Bioengineering Labs + Facilities
Bioengineering Primary Faculty Labs:
Dani S. Bassett – The Complex Systems Lab studies biological, physical, and social systems by using and developing tools from network science and complex systems theory.
Joel D. Boerckel – The Developmental Mechanobiology and Regeneration Lab seeks to understand how mechanical cues influence embryonic development to enable tissue engineering strategies that recapitulate these processes for regeneration.
Lukasz Bugaj – The Bugaj Lab studies the mechanisms that govern essential cell decisions like growth, differentiation, and death, specializing in using light-activatible tools that can probe living cells in real-time with exquisite precision.
Zhiliang Cheng – The Cheng Lab develops new nanotechnology for better understanding of biology, early diagnosis of disease, monitoring therapy response, and for guiding drug discovery/development.
Brian Chow – The Chow Lab creates input/output interfaces to cells and intact biological circuits, focusing on the discovery and engineering of photoreceptors and sensory proteins for manipulating and monitoring the physiology of genetically targeted cells.
Jennifer Cremins – The Cremins Lab aims to understand how chromatin works through long-range physical folding mechanisms to encode neuronal specification and long-term synaptic plasticity in healthy and diseased neural circuits.
Cesar de la Fuente – The De La Fuente Lab combines the power of machines and biology to help prevent, detect, and treat infectious diseases.
Daniel Hammer – The Hammer Lab develops quantitative tools to analyze or mimic biology with particular interest in the role of cell adhesion and motility in the immune response.
Alex Hughes – The Hughes Lab in developmental engineering works to bring developmental processes that operate in vertebrate embryos and regenerating organs under an engineering control framework, so that we can build better tissues.
Dan Huh – The BIOLines Laboratory focuses on developing innovative bioengineering technologies based on biologically inspired design principles and engineering strategies to improve human health and promote environmental sustainability.
David Issadore – The Issadore Lab combines microelectronics, microfluidics, nanomaterials, and machine learning to solve big problems in healthcare.
Jenny Jiang – The Jiang Lab in systems immunology and immune engineering uses high-throughput sequencing and single-cell analysis in combination with quantitative analysis to answer key questions about the immune system.
Jina Ko – The Ko Lab develops novel technologies using bioengineering, molecular biology, and chemistry tools to address currently intractable diagnostic challenges for precision medicine.
Konrad Kording – The Kording Lab in data science studies deep learning and its applications, neural data analysis, and causality and its links with machine learning.
Brian Litt – The Litt Lab in translational neuroengineering translates neuroengineering research directly into patient care, collaborating broadly across disciplines to invent, develop and test new technologies and apply them to basic and clinical research.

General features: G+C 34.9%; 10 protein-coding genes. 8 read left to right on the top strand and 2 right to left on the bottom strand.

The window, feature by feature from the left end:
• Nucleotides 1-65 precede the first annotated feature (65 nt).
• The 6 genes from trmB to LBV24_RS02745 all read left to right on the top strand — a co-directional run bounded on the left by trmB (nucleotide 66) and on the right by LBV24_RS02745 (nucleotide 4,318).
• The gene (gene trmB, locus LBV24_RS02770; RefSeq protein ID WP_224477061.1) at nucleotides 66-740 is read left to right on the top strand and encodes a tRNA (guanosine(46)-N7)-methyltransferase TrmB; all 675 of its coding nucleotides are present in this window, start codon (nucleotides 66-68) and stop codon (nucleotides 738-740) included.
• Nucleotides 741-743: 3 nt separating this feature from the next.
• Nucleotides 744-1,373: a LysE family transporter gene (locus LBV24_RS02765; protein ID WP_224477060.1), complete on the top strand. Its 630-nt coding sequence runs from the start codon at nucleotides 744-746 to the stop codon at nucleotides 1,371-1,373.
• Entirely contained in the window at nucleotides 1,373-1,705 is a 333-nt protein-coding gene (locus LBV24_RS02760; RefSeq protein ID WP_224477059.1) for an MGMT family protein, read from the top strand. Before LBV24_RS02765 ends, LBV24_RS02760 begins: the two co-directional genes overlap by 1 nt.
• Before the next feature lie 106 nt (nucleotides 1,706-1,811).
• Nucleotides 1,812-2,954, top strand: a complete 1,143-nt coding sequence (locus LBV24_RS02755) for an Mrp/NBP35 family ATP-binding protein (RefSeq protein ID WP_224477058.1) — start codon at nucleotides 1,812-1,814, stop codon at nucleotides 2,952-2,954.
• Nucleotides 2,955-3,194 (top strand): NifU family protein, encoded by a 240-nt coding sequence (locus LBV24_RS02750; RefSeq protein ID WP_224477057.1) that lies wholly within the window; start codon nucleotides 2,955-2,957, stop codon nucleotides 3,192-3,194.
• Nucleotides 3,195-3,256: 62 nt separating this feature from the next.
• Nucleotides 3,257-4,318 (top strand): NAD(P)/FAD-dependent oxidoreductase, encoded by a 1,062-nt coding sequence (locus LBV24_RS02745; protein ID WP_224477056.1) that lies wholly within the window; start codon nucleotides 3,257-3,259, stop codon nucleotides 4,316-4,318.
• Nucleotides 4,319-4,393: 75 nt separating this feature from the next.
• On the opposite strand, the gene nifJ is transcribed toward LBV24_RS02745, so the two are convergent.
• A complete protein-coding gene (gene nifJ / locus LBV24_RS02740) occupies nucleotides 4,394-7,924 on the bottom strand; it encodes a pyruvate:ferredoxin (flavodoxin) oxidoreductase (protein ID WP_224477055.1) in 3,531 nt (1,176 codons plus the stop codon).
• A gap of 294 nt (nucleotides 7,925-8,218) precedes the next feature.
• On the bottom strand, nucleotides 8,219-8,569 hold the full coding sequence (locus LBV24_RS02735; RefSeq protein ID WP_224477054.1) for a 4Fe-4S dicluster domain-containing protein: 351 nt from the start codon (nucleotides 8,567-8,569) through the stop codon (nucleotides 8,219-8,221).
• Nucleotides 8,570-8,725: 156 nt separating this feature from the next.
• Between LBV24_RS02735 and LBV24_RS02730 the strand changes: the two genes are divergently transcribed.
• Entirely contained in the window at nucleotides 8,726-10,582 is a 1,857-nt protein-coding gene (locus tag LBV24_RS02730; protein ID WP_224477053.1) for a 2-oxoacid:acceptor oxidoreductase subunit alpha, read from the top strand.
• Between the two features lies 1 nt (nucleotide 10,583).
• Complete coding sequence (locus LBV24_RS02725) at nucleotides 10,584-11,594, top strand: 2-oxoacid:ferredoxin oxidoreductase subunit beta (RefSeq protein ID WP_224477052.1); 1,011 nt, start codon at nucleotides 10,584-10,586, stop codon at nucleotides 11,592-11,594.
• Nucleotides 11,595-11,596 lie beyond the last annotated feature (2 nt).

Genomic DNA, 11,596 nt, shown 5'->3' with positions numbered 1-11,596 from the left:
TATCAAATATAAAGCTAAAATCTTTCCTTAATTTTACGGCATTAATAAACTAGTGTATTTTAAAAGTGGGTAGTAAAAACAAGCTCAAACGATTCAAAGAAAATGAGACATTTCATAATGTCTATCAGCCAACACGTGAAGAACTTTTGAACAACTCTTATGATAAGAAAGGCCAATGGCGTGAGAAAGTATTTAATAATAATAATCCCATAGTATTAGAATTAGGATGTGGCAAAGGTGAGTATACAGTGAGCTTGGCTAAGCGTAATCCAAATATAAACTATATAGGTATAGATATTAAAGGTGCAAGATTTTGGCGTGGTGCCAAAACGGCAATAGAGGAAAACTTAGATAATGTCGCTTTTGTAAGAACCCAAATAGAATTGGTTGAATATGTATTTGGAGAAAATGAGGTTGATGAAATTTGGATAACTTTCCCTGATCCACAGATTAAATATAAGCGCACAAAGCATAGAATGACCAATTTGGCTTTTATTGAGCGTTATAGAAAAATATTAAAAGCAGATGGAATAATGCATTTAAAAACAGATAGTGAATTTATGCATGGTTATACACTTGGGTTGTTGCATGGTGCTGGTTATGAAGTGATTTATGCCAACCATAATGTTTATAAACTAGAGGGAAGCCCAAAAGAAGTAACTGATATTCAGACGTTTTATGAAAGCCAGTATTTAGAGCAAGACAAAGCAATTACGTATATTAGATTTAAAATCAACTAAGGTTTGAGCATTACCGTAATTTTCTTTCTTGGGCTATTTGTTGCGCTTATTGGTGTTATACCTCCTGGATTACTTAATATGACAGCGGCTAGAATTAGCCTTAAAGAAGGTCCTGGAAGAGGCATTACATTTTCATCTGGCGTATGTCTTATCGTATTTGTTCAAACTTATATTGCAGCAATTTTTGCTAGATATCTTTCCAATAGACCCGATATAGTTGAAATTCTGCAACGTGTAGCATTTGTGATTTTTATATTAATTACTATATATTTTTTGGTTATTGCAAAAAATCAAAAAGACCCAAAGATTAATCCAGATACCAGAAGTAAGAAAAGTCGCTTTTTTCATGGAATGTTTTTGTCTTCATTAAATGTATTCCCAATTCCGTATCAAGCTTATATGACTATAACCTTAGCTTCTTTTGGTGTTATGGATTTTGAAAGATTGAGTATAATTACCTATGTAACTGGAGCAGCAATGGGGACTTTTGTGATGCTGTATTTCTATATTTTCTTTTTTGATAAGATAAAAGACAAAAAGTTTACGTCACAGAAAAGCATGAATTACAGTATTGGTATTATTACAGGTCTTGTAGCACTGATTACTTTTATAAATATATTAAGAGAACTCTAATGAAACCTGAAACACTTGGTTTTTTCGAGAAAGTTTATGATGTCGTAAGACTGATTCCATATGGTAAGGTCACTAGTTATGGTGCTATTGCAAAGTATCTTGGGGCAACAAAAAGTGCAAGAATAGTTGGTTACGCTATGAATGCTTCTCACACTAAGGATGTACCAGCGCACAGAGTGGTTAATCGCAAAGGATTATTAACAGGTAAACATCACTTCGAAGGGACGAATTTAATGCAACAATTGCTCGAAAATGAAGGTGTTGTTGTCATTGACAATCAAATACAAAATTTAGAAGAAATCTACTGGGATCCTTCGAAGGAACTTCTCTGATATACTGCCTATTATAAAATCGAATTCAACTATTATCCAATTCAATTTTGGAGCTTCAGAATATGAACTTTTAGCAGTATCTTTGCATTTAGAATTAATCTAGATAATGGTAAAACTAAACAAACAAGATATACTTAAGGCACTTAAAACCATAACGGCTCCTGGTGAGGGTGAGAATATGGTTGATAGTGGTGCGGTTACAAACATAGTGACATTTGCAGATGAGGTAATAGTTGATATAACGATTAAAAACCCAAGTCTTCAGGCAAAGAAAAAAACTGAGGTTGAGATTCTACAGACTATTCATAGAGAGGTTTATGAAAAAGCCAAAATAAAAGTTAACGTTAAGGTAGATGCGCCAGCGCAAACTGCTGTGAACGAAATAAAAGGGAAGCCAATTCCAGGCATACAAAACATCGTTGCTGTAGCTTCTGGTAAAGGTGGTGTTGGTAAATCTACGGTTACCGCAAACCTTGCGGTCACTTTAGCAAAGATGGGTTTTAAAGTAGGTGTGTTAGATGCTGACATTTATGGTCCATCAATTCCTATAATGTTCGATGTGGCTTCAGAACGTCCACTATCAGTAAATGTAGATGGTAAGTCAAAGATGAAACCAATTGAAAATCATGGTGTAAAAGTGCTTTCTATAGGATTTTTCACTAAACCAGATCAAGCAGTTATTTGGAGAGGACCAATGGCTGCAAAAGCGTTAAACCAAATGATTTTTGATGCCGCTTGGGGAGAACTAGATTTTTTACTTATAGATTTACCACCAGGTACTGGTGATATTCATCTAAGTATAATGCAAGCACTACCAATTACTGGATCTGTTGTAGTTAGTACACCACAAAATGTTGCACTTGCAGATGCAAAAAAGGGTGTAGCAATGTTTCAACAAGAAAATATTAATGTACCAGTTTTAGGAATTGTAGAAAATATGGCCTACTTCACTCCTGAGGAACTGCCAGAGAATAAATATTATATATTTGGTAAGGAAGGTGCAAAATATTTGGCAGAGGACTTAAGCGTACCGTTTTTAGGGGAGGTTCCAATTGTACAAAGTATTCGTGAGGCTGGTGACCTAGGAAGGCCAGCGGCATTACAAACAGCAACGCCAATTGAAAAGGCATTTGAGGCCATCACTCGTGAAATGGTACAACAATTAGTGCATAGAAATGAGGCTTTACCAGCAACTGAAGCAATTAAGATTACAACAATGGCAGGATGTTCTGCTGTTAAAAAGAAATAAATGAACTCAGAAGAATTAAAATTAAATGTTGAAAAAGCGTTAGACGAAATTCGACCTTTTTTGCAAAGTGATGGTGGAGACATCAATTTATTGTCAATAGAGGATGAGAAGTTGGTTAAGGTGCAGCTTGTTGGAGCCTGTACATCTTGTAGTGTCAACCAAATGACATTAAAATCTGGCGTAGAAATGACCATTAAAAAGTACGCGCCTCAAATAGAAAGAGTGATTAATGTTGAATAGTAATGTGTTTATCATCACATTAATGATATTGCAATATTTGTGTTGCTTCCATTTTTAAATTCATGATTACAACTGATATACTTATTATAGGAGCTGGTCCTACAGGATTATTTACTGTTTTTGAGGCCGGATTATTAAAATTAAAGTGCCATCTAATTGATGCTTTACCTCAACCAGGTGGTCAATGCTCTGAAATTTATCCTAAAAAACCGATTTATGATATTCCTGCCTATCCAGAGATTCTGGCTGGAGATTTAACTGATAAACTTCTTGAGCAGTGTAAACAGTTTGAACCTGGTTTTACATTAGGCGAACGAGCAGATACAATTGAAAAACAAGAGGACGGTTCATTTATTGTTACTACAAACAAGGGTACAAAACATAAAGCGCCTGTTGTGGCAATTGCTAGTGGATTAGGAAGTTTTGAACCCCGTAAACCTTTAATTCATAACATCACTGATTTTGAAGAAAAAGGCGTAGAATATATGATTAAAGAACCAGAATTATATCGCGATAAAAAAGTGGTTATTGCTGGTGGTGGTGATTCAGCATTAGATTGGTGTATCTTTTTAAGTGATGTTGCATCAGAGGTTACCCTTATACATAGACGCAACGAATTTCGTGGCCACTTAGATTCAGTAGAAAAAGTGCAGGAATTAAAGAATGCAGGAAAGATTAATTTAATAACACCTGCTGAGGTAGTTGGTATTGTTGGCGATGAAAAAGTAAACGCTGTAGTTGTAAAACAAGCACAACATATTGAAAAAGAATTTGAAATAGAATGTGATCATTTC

David Meaney – The Molecular Neuroengineering Lab for Traumatic Brain Injury studies concussion with a variety of methods and tools that include in vivo, in vitro, and in silico models of injury.
Michael Mitchell – The Mitchell Lab lies at the interface of biomaterials science, drug delivery, and cellular and molecular bioengineering to fundamentally understand and therapeutically target biological barriers.
Alison Pouch – The Pouch Lab in the Penn Image Computing and Science Laboratory (PICSL) develops computational 3D/4D medical image analysis algorithms with an emphasis on applications to surgical planning for the treatment of heart valve disease.
Ravi Radhakrishnan – The Radhakrishnan Lab provides molecular level characterization of complex biomolecular systems and formulates quantitatively accurate microscopic models for predicting the interactions of various therapeutic agents with innate biochemical signaling mechanisms.
Arjun Raj – The Raj Lab for Systems Biology is interested in building a quantitative understanding of cellular function, developing new tools for quantifying biological processes based on imaging and sequencing, and using those techniques to answer questions in molecular and cellular biology.
Aaron Timperman – The Timperman Lab develops novel microfluidic and nanofluidic systems for applied and fundamental studies that integrate engineering, chemistry, biology, and physics to improve human and environmental health.
Andrew Tsourkas – The Tsourkas Lab in Targeted Imaging Therapeutics and Nanomedicine (TITAN) is interested in creating novel targeted imaging and therapeutic agents for the detection and/or treatment of diverse diseases.
Beth Winkelstein – The Spine Pain Research Lab (SPRL) focuses on defining and understanding specific mechanisms of chronic neck pain and linking injury mechanics to the cellular and molecular substrates of persistent pain.
Shared Bioengineering Research Resources:
Visit the Shared Research Equipment page on the BE Research website for a list of equipment and technologies available for use in the Department of Bioengineering. Use of the shared resources is restricted to laboratory groups associated with Bioengineering faculty and their collaborators.